This camera is super helpful because it lets the surgeon see everything on a screen and carefully remove the gallbladder. 

After the gallbladder is out, the cuts are closed up, usually with stitches or a special glue.

This method is really popular because you don’t have to stay in the hospital for long, there’s less pain, and you get better faster. 

However, based on your health or the condition of your gallbladder, a different kind of surgery might be needed.

Open gallbladder removal surgery

Although laparoscopic surgery is our go-to choice, it’s not suitable for everybody.

In certain cases where laparoscopic surgery is not safe, open gallbladder removal surgery may be necessary. 

This traditional surgical approach involves making a larger incision in the abdomen to directly access and remove the gallbladder.

Indications for open surgery include severe inflammation, scarring, or complications arising from previous surgeries in the abdominal area. 

The surgeon will carefully evaluate the patient’s individual circumstances to determine the most appropriate approach.

Recovery from open surgery typically requires a longer hospital stay compared to laparoscopic surgery, and the postoperative pain may be more significant. 

However, the surgeon will closely monitor the patient’s progress and provide appropriate pain management techniques to alleviate discomfort.

Anesthesia and postoperative monitoring

During gallbladder removal surgery, various types of anesthesia can be used to ensure the patient’s comfort and safety. 

The specific choice of anesthesia will depend on the patient’s overall health, preferences, and the surgeon’s recommendations.

General anesthesia, which involves being completely unconscious throughout the surgery, is commonly administered. 

This makes sure that the patient does not experience any pain or discomfort during the procedure.

After the surgery, the patient will be taken to the recovery room, where their vital signs and overall condition will be closely monitored. 

It is important to ensure stable blood pressure, heart rate, and respiration. 

Pain management will also be initiated to keep the patient as comfortable as possible during the initial stages of recovery.

Recovery and Postoperative Care

After your gallbladder removal surgery, here’s what typically happens:

Post-surgery, you’ll first rest in a recovery area as you gently wake up from the anesthesia. 

When you’re ready, you’ll beWhat You Need to Know About Gallbladder Removal and Recovery moved to a regular hospital room to continue your recovery. The length of your recovery really depends on the type of surgery you had.

Laparoscopic Cholecystectomy: This is the less invasive procedure with those small incisions. Many people get to go home on the same day of their surgery.

However, sometimes your doctor may recommend you to stay in the hospital for one night after evaluating your ability to eat and drink without pain, 

And whether you can walk around without any help. Generally, you’re looking at about a week for a full recovery.

Open Cholecystectomy: If you had the open surgery, which is a bit more involved, expect to stay in the hospital for a couple of days, usually 2 to 3 days, for recovery.

Once you’re back home, it could take about 4 to 6 weeks to fully recover.

Remember, everyone’s body is different, and these timelines can vary. The most important thing is to listen to your body and follow your healthcare provider’s instructions for a smooth recovery.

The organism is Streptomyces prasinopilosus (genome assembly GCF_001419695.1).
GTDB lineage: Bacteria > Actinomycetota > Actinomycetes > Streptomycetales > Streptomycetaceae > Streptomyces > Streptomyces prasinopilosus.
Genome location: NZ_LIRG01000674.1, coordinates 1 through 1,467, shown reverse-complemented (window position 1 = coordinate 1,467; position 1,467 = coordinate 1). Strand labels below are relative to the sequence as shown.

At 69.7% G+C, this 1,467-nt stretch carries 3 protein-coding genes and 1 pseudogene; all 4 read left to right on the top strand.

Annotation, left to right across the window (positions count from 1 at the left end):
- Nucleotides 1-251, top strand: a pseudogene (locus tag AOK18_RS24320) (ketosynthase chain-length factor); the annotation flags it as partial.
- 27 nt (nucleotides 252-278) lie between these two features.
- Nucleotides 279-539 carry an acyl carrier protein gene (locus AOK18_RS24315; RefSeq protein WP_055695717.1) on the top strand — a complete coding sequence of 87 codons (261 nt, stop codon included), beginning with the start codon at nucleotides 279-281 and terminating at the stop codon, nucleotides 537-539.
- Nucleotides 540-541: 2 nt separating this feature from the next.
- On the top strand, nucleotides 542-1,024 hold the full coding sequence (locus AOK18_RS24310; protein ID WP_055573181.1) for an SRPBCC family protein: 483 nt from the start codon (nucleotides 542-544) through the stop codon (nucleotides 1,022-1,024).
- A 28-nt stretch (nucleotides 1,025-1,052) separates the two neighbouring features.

Pain management and medication

After your gallbladder surgery, managing pain is one of the key things on most people’s minds. 

Pain levels and how you handle them can vary. There are different methods that doctors use to keep you comfortable.

They usually prescribe pain relief medications, like opioids or NSAIDs. Although these are effective, it’s good to know their side effects like feeling sleepy, constipation, or in rare cases, allergic reactions.

Besides medication, there are also non-drug ways to help with the pain. 

You might find relief with heat or cold packs applied to the surgery area, doing some relaxation exercises, or even distraction techniques.

Dietary Recommendations and Lifestyle Modifications

Post-surgery, continuing to practice a healthy diet and lifestyle is extremely important to reduce the risk of common side effects and symptoms following surgery.

Even without a gallbladder, your body will adapt, but certain changes in your diet can make this transition smoother.

A typical diet for about 14 days after gallbladder removal starts with small, low-fat meals. Gradually, you can increase the portion size and introduce more fats.

It’s also a good idea to have smaller meals more frequently, rather than a few large ones. This can help to manage digestion in a better way. 

Continue to practice a health promoting diet with whole foods, protein, vegetables, fruits and whole grains. This reduces the risk of many digestive and metabolic side effects of cholecystectomy. 

Ready for More Post-Operative Support?

So hopefully, I was able to gives you more insight for preparing for surgery. 

I understand that undergoing surgery and adapting to life afterward can be challenging. 

It’s not just a physical journey, but an emotional one too. That’s why having support and guidance from someone who truly understands what you’re going through can be invaluable. 

This is why I’ve created the Gallbladder Removal Reset program, which is my step-by-step course to restore your health and digestion post-gallbladder removal.  

As a functional gallbladder nutritionist and someone who has been in your shoes, I know the ups and downs that come with this experience. 

So, if you’re looking for that extra support, guidance, and a community that gets it, I invite you to join us in the Gallbladder Removal Reset program.

There’s so much I can offer you, and I can’t wait for you to take charge of your gallbladder disease and start feeling your best!